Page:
In October 2017, it was announced the film would be distributed on home media and streaming services through Lionsgate with the Weinstein Company name and logo omitted from the credits, trailer and packaging, following the Harvey Weinstein sexual abuse scandal. As a result, The Weinstein Company finally stopped distributing the film.[12] In addition, all money Weinstein would have made was donated to charity.[13]

Box officeEdit

Wind River grossed $33.8 million in the United States and Canada and $6.6 million in other territories for a worldwide total of $40.4 million, against a production budget of $11 million.[5]

In the film's limited opening weekend, it made $161,558 from four theaters (a per-location average of $40,390, one of the best of 2017), finishing 29th at the box office.[14] In its second week the film expanded to 45 theaters and grossed $622,567.[15] The film expanded to 694 theaters on August 18 and grossed $3 million, finishing 10th at the box office.[16] The following week the film was added to an additional 1,401 theaters (for a total of 2,095) and made $4.6 million (an increase of 54.6%), managing to finish 4th at the box office.[17] The film was added to yet another 507 theaters and made $5.7 million the following weekend, and an estimated $7.2 million over the four-day Labor Day weekend, finishing in the 2nd spot at the U.S. box office consistently for the next 13 days.[18] It was the 6th-highest grossing indie film of 2017.[19]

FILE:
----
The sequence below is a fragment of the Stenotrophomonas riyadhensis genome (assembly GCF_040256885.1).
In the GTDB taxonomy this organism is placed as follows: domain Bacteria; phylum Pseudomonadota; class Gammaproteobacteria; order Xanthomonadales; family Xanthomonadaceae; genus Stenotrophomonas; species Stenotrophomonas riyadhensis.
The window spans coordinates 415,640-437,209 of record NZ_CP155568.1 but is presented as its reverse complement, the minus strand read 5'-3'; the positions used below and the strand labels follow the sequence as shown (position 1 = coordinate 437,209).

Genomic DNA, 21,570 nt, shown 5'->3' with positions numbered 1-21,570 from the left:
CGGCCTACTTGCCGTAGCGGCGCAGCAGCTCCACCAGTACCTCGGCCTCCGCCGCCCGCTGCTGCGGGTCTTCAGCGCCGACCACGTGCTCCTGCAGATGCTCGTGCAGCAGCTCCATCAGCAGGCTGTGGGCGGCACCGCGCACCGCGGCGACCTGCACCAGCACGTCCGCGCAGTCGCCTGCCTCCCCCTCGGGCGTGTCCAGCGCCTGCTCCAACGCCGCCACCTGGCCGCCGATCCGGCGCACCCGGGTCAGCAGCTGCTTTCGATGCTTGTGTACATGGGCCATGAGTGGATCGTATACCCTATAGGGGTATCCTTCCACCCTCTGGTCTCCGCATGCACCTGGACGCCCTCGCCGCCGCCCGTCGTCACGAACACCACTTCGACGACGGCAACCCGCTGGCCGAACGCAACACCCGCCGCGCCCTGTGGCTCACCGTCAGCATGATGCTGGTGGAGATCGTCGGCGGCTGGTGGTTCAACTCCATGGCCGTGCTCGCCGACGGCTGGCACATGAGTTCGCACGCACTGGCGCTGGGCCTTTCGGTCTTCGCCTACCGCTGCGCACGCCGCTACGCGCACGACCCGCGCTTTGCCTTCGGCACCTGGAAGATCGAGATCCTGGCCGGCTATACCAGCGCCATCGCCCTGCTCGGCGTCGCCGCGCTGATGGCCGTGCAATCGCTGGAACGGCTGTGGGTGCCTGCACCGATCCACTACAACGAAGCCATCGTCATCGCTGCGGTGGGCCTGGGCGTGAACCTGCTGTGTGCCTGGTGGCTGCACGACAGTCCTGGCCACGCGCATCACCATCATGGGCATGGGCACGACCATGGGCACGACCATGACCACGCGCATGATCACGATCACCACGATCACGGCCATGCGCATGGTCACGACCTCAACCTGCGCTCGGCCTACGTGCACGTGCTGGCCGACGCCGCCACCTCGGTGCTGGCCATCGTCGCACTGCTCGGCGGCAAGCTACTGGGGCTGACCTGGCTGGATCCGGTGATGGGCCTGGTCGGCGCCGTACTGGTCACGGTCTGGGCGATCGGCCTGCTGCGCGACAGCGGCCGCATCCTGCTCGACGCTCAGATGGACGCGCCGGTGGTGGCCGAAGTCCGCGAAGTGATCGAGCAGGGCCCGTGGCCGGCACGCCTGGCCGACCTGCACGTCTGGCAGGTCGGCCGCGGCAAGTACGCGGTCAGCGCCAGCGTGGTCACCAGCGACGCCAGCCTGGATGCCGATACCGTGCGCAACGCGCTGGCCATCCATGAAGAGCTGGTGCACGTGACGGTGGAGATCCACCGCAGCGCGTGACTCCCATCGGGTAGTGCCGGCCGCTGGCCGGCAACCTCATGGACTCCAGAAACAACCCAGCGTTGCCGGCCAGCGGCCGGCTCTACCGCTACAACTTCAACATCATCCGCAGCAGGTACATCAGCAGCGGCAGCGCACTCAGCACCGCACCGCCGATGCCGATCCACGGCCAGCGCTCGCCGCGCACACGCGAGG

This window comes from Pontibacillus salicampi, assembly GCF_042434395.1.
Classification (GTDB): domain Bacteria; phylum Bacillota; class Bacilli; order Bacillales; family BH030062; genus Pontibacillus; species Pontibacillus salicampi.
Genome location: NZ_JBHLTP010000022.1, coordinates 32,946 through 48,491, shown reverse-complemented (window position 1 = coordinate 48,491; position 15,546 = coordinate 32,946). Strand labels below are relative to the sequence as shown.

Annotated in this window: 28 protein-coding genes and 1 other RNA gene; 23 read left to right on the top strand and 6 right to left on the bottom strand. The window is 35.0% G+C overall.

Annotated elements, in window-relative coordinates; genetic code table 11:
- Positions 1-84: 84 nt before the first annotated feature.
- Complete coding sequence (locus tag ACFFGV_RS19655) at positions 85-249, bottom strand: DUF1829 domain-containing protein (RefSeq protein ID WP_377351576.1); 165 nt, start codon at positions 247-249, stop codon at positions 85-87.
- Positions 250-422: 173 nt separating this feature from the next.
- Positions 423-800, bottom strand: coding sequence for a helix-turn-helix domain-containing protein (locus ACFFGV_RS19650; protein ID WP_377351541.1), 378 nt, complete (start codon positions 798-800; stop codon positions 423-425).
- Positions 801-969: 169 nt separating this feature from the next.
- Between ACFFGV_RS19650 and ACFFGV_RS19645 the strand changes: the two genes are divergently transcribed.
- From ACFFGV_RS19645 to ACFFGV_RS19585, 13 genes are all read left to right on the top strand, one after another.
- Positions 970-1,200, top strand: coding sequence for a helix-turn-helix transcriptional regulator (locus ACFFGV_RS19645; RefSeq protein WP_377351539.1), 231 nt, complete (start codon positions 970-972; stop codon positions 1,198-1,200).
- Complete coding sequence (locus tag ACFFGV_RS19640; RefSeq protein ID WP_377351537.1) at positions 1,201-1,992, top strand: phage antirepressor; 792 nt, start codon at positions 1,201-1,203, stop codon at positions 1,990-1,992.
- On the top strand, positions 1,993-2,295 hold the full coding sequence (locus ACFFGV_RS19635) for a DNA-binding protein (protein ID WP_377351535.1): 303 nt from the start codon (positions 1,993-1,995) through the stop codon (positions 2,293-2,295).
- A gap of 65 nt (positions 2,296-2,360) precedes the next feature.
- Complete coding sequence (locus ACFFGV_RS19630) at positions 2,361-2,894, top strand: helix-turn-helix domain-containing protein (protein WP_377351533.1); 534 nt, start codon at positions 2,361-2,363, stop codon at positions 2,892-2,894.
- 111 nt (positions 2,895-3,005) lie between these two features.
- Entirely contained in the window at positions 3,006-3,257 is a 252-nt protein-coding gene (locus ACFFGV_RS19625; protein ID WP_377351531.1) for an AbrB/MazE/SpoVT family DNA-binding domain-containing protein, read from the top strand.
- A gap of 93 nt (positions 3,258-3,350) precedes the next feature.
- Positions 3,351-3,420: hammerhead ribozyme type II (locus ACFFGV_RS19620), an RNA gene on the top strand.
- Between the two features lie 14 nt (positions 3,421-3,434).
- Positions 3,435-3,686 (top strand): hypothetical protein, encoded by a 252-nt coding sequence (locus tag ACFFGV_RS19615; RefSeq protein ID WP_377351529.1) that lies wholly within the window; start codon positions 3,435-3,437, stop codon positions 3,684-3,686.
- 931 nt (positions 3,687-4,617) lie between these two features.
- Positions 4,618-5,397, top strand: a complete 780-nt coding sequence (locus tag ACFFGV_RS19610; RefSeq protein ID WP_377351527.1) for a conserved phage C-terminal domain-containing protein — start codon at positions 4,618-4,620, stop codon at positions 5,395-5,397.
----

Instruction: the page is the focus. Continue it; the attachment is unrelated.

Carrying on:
Critical responseEdit

On review aggregator Rotten Tomatoes, the film has an approval rating of 87% based on 210 reviews, with an average rating of 7.6/10. The site's critical consensus reads, "Wind River lures viewers into a character-driven mystery with smart writing, a strong cast, and a skillfully rendered setting that delivers the bitter chill promised by its title."[20] On Metacritic, the film has a weighted average score of 73 out of 100, based on 44 critics, indicating "generally very favorable reviews".[21]